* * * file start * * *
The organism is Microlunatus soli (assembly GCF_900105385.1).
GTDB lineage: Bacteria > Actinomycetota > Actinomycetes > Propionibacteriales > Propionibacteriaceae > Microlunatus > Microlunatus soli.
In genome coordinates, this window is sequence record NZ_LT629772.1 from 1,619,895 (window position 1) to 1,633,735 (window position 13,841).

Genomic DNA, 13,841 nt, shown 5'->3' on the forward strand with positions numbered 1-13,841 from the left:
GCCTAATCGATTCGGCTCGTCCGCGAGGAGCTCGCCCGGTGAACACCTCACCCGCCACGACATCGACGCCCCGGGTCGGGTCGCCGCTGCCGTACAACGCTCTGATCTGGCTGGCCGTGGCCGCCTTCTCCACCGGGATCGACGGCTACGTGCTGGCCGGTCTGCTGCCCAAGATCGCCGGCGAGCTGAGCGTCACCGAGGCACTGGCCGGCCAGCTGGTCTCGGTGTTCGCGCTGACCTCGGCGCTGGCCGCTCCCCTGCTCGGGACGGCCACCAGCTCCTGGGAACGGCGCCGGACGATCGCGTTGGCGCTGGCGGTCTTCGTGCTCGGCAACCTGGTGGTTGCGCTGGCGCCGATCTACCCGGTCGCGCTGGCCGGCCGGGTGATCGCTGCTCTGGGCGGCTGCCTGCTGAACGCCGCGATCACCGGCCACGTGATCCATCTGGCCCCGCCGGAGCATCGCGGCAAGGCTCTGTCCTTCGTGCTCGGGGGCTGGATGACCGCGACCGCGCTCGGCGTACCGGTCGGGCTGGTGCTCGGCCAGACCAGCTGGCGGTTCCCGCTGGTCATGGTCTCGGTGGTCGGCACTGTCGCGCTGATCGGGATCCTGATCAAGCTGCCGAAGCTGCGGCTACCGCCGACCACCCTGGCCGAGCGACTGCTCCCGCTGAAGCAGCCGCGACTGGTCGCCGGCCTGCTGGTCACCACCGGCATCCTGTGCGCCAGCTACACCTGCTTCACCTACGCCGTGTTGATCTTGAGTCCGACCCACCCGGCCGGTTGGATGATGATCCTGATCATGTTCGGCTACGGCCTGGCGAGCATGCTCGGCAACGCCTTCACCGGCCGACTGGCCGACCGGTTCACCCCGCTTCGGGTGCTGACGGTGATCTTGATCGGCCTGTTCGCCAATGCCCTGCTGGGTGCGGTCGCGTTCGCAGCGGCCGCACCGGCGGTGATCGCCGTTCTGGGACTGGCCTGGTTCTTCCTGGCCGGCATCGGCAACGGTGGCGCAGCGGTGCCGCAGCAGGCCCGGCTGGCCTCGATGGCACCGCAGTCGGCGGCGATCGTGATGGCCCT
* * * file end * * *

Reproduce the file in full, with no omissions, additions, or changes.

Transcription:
The organism is Microlunatus soli (assembly GCF_900105385.1).
GTDB lineage: Bacteria > Actinomycetota > Actinomycetes > Propionibacteriales > Propionibacteriaceae > Microlunatus > Microlunatus soli.
In genome coordinates, this window is sequence record NZ_LT629772.1 from 1,619,895 (window position 1) to 1,633,735 (window position 13,841).

Genomic DNA, 13,841 nt, shown 5'->3' on the forward strand with positions numbered 1-13,841 from the left:
GCCTAATCGATTCGGCTCGTCCGCGAGGAGCTCGCCCGGTGAACACCTCACCCGCCACGACATCGACGCCCCGGGTCGGGTCGCCGCTGCCGTACAACGCTCTGATCTGGCTGGCCGTGGCCGCCTTCTCCACCGGGATCGACGGCTACGTGCTGGCCGGTCTGCTGCCCAAGATCGCCGGCGAGCTGAGCGTCACCGAGGCACTGGCCGGCCAGCTGGTCTCGGTGTTCGCGCTGACCTCGGCGCTGGCCGCTCCCCTGCTCGGGACGGCCACCAGCTCCTGGGAACGGCGCCGGACGATCGCGTTGGCGCTGGCGGTCTTCGTGCTCGGCAACCTGGTGGTTGCGCTGGCGCCGATCTACCCGGTCGCGCTGGCCGGCCGGGTGATCGCTGCTCTGGGCGGCTGCCTGCTGAACGCCGCGATCACCGGCCACGTGATCCATCTGGCCCCGCCGGAGCATCGCGGCAAGGCTCTGTCCTTCGTGCTCGGGGGCTGGATGACCGCGACCGCGCTCGGCGTACCGGTCGGGCTGGTGCTCGGCCAGACCAGCTGGCGGTTCCCGCTGGTCATGGTCTCGGTGGTCGGCACTGTCGCGCTGATCGGGATCCTGATCAAGCTGCCGAAGCTGCGGCTACCGCCGACCACCCTGGCCGAGCGACTGCTCCCGCTGAAGCAGCCGCGACTGGTCGCCGGCCTGCTGGTCACCACCGGCATCCTGTGCGCCAGCTACACCTGCTTCACCTACGCCGTGTTGATCTTGAGTCCGACCCACCCGGCCGGTTGGATGATGATCCTGATCATGTTCGGCTACGGCCTGGCGAGCATGCTCGGCAACGCCTTCACCGGCCGACTGGCCGACCGGTTCACCCCGCTTCGGGTGCTGACGGTGATCTTGATCGGCCTGTTCGCCAATGCCCTGCTGGGTGCGGTCGCGTTCGCAGCGGCCGCACCGGCGGTGATCGCCGTTCTGGGACTGGCCTGGTTCTTCCTGGCCGGCATCGGCAACGGTGGCGCAGCGGTGCCGCAGCAGGCCCGGCTGGCCTCGATGGCACCGCAGTCGGCGGCGATCGTGATGGCCCT